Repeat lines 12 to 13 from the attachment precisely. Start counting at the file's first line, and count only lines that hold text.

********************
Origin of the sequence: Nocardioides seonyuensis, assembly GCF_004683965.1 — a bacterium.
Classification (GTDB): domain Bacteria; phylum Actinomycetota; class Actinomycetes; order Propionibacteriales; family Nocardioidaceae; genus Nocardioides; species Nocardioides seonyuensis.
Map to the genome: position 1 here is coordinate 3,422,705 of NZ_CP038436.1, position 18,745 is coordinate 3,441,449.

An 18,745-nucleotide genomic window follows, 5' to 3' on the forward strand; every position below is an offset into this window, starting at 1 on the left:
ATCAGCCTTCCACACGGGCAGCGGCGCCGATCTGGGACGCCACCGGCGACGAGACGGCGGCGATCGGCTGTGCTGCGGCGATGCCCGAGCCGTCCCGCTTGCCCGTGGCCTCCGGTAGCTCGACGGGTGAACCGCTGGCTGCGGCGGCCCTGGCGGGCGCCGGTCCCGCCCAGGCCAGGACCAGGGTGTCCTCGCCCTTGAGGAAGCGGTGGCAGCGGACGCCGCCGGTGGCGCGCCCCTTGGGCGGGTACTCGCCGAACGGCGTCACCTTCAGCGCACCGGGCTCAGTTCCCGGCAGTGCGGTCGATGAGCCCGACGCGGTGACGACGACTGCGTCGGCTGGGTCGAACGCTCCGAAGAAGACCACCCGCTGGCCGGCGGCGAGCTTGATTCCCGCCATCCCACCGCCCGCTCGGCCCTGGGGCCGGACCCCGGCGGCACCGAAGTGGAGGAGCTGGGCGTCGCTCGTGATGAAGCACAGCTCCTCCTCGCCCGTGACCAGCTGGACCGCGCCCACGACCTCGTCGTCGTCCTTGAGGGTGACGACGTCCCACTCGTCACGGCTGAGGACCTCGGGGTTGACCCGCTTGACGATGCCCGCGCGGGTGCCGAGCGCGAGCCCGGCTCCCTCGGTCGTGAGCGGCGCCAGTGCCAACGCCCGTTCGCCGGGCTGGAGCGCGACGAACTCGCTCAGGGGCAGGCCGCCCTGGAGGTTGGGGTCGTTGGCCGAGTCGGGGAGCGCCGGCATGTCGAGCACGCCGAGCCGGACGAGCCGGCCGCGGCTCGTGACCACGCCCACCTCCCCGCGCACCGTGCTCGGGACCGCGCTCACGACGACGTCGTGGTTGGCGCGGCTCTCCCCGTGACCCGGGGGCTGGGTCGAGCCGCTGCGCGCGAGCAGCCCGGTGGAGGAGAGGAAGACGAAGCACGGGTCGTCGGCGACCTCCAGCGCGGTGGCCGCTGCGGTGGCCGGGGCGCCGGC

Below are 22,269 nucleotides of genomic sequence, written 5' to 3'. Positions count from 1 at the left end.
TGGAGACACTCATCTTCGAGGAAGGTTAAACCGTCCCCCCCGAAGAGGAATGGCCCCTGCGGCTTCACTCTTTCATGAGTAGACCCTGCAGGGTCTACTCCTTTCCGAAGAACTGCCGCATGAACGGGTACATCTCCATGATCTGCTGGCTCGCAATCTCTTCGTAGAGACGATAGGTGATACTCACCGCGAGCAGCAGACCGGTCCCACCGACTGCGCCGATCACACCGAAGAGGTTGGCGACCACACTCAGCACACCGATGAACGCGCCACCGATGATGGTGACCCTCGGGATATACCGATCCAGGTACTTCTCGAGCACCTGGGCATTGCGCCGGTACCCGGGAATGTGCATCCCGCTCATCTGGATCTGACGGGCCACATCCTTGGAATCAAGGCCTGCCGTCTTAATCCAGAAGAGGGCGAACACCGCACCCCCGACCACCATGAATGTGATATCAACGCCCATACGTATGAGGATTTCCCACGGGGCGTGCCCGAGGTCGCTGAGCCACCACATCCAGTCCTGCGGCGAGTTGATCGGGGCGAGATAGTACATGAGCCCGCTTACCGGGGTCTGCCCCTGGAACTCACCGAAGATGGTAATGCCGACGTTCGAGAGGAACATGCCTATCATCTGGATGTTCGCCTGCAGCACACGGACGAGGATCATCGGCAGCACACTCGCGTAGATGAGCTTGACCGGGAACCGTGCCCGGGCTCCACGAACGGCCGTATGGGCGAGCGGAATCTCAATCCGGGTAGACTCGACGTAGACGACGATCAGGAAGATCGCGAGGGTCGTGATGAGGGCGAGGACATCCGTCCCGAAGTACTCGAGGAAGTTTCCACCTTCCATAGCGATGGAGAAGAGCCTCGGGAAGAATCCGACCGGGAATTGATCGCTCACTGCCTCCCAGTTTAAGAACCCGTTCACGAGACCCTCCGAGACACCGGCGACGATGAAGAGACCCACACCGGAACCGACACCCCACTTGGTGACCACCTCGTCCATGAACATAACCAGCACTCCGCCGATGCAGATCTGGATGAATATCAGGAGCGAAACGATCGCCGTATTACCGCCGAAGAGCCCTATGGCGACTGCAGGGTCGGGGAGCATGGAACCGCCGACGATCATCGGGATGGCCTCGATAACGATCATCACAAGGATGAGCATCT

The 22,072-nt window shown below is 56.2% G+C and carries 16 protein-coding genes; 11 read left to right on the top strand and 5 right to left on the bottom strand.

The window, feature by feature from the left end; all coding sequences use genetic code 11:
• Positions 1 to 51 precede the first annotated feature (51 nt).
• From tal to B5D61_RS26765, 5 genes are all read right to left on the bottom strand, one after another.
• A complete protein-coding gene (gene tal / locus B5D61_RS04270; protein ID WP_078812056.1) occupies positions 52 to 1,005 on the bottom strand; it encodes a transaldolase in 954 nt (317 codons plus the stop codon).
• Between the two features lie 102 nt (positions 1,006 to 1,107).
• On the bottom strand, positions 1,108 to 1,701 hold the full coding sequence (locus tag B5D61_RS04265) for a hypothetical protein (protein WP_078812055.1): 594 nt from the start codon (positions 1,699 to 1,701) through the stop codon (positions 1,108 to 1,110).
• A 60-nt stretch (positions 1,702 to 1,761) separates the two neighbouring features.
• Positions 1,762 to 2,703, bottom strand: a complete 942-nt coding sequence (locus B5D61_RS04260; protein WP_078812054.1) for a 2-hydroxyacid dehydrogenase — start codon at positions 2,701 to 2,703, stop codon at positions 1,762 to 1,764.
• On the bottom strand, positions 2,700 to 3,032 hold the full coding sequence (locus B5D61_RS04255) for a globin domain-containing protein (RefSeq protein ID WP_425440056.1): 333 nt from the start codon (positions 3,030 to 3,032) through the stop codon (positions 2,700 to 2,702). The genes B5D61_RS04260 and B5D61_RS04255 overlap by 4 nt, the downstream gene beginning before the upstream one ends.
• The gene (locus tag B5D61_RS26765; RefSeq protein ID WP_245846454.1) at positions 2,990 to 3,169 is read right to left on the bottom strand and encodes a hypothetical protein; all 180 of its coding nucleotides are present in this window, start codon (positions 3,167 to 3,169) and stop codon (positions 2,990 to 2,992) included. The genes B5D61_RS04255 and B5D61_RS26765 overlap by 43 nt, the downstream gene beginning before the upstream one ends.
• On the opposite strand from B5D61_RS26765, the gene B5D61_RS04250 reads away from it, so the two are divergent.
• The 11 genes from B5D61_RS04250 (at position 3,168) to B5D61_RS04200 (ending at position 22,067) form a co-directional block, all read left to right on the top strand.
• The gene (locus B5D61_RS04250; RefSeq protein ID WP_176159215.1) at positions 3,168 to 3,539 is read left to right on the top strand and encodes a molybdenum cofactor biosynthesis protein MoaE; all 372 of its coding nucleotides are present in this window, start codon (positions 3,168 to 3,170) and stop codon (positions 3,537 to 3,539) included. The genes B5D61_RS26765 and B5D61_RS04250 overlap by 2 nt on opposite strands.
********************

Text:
• A complete protein-coding gene (gene tal / locus B5D61_RS04270; protein ID WP_078812056.1) occupies positions 52 to 1,005 on the bottom strand; it encodes a transaldolase in 954 nt (317 codons plus the stop codon).
• Between the two features lie 102 nt (positions 1,006 to 1,107).